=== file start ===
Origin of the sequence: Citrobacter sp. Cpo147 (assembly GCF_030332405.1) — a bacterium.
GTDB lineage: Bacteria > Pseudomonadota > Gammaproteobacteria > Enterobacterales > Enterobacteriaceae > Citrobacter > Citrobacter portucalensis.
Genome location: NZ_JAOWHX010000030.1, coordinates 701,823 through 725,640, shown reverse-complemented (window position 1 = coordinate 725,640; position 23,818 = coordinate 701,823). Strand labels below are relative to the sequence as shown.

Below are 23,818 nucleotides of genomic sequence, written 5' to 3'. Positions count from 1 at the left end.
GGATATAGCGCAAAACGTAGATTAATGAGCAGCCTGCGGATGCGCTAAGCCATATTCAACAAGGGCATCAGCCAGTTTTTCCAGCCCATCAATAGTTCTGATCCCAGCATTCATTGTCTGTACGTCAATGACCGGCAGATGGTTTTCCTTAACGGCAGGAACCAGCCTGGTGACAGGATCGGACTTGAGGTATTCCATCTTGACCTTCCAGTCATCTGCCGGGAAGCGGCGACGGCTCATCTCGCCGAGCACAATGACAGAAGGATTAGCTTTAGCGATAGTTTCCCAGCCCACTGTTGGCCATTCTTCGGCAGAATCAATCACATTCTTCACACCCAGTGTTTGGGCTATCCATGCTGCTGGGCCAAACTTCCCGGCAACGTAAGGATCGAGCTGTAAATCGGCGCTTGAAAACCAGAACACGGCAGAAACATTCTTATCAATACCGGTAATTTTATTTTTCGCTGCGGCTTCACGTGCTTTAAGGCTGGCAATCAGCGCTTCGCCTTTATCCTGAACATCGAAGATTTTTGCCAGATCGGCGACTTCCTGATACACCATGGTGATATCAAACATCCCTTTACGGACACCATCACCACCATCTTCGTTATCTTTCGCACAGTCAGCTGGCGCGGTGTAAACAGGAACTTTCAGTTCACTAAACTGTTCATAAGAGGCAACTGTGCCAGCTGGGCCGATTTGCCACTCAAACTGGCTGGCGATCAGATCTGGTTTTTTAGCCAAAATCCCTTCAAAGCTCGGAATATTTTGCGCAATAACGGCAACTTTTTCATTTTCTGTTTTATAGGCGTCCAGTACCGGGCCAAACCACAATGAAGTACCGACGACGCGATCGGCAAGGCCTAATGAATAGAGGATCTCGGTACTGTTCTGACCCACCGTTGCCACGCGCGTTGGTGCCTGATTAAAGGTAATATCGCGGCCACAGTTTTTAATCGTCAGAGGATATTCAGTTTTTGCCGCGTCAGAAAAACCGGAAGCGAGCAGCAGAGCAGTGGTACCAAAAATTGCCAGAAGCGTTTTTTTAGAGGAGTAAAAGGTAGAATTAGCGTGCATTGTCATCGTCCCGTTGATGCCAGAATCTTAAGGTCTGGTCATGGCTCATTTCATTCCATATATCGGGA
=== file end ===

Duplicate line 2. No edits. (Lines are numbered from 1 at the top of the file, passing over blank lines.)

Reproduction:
GTDB lineage: Bacteria > Pseudomonadota > Gammaproteobacteria > Enterobacterales > Enterobacteriaceae > Citrobacter > Citrobacter portucalensis.